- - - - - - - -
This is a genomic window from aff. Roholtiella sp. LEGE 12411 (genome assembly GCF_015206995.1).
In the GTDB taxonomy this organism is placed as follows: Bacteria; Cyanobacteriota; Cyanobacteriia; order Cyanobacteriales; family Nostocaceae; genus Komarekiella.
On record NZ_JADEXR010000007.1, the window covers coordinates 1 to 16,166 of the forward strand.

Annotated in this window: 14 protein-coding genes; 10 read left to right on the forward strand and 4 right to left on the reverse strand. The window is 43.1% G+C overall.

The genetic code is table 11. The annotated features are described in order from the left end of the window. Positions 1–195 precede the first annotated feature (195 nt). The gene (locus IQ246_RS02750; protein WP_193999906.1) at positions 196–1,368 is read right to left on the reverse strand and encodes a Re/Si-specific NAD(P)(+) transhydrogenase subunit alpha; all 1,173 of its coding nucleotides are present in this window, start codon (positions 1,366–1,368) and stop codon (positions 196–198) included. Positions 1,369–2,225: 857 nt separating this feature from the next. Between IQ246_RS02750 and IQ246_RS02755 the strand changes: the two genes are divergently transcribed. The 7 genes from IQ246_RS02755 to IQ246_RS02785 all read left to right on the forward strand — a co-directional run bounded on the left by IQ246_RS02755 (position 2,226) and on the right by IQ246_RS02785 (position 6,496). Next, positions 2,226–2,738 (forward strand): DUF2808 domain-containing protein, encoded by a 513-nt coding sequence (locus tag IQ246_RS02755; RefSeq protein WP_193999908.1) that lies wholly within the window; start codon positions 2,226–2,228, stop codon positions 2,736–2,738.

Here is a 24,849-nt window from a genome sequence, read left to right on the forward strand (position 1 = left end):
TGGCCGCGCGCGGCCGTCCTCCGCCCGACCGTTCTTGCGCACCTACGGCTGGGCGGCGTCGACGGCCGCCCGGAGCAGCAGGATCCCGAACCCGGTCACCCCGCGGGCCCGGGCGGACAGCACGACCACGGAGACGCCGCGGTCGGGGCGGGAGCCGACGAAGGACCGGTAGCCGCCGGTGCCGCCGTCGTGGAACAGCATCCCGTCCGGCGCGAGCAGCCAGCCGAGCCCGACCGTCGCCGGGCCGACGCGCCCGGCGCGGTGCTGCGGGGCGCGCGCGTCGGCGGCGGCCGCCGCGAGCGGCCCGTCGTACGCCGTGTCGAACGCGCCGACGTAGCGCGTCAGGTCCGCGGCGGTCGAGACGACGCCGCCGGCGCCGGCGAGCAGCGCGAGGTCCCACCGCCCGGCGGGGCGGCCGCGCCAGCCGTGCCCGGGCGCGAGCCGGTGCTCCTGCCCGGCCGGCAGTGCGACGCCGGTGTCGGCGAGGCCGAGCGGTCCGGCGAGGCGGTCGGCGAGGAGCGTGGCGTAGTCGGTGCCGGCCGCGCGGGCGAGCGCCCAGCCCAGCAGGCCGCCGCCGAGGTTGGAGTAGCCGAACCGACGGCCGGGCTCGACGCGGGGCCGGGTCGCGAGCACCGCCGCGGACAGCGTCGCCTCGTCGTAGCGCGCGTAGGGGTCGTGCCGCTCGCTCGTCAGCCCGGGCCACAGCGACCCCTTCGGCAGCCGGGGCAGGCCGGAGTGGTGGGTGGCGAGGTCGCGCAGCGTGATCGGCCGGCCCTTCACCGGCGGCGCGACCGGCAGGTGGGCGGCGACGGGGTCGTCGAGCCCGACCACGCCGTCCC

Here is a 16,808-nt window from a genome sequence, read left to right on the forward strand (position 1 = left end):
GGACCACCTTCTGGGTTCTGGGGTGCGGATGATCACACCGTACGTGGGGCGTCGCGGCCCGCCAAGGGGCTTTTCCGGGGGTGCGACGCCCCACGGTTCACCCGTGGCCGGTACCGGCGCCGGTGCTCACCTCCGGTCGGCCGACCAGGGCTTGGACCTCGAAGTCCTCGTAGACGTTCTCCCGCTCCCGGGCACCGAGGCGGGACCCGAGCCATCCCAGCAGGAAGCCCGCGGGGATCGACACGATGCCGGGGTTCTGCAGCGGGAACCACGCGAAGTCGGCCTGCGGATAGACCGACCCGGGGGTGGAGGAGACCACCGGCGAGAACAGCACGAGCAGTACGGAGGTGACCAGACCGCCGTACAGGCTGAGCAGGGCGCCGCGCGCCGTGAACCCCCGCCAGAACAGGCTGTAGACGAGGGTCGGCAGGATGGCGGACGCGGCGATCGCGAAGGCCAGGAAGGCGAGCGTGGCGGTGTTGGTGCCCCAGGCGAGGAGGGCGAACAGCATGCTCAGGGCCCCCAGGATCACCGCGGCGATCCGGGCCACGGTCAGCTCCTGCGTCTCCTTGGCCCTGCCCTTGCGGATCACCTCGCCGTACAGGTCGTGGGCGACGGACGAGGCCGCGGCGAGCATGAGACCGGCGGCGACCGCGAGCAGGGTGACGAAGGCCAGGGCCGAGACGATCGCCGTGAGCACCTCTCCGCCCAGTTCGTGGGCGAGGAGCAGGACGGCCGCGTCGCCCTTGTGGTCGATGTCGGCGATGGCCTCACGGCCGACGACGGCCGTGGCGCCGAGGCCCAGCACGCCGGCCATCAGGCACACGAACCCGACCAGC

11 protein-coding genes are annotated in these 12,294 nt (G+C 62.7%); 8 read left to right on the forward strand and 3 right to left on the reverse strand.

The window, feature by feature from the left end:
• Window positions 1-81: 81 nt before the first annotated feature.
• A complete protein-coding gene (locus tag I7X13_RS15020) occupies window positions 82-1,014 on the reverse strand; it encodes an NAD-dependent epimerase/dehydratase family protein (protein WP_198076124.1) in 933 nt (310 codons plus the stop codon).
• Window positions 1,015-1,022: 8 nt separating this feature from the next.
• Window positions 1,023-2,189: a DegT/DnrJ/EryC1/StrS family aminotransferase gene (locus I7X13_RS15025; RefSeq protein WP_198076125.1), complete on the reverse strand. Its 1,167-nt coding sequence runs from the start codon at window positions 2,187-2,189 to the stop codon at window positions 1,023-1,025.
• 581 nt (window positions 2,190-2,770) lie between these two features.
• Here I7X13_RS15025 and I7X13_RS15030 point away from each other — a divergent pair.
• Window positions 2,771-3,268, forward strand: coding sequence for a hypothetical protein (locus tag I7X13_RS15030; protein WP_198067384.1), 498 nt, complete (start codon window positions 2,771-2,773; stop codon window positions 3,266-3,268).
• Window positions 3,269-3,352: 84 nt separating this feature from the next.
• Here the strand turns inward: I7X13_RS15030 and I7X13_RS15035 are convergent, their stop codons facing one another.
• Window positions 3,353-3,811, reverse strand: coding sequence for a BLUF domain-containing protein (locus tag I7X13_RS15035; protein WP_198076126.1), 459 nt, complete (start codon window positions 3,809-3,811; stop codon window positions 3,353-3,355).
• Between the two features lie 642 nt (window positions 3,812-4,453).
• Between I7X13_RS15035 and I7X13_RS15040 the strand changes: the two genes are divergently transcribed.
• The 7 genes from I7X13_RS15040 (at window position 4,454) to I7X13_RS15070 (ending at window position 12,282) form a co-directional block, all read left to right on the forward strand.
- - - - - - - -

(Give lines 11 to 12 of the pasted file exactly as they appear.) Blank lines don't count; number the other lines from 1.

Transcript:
The window, feature by feature from the left end:
• Window positions 1-81: 81 nt before the first annotated feature.